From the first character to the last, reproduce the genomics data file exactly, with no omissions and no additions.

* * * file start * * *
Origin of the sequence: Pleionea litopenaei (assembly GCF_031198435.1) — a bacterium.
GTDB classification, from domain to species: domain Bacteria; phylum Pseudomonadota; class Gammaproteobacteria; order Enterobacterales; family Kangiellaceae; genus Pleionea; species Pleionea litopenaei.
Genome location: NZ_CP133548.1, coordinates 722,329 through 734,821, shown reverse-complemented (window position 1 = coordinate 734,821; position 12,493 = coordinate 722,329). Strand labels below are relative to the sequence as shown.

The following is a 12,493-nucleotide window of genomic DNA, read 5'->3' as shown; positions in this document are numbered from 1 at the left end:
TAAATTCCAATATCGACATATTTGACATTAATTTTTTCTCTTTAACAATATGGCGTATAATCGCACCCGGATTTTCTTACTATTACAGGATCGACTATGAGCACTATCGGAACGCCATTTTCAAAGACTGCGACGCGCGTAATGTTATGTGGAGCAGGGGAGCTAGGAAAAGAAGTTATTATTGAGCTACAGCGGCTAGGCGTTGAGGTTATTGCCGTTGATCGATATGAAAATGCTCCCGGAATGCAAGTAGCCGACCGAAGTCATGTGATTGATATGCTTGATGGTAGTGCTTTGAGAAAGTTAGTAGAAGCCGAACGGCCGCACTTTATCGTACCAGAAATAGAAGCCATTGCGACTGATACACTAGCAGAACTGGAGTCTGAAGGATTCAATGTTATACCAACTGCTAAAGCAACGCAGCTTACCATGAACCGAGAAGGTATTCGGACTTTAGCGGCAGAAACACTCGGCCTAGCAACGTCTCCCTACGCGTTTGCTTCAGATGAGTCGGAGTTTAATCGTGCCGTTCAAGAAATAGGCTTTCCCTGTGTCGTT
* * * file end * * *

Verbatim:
Origin of the sequence: Pleionea litopenaei (assembly GCF_031198435.1) — a bacterium.
GTDB classification, from domain to species: domain Bacteria; phylum Pseudomonadota; class Gammaproteobacteria; order Enterobacterales; family Kangiellaceae; genus Pleionea; species Pleionea litopenaei.
Genome location: NZ_CP133548.1, coordinates 722,329 through 734,821, shown reverse-complemented (window position 1 = coordinate 734,821; position 12,493 = coordinate 722,329). Strand labels below are relative to the sequence as shown.

The following is a 12,493-nucleotide window of genomic DNA, read 5'->3' as shown; positions in this document are numbered from 1 at the left end:
TAAATTCCAATATCGACATATTTGACATTAATTTTTTCTCTTTAACAATATGGCGTATAATCGCACCCGGATTTTCTTACTATTACAGGATCGACTATGAGCACTATCGGAACGCCATTTTCAAAGACTGCGACGCGCGTAATGTTATGTGGAGCAGGGGAGCTAGGAAAAGAAGTTATTATTGAGCTACAGCGGCTAGGCGTTGAGGTTATTGCCGTTGATCGATATGAAAATGCTCCCGGAATGCAAGTAGCCGACCGAAGTCATGTGATTGATATGCTTGATGGTAGTGCTTTGAGAAAGTTAGTAGAAGCCGAACGGCCGCACTTTATCGTACCAGAAATAGAAGCCATTGCGACTGATACACTAGCAGAACTGGAGTCTGAAGGATTCAATGTTATACCAACTGCTAAAGCAACGCAGCTTACCATGAACCGAGAAGGTATTCGGACTTTAGCGGCAGAAACACTCGGCCTAGCAACGTCTCCCTACGCGTTTGCTTCAGATGAGTCGGAGTTTAATCGTGCCGTTCAAGAAATAGGCTTTCCCTGTGTCGTT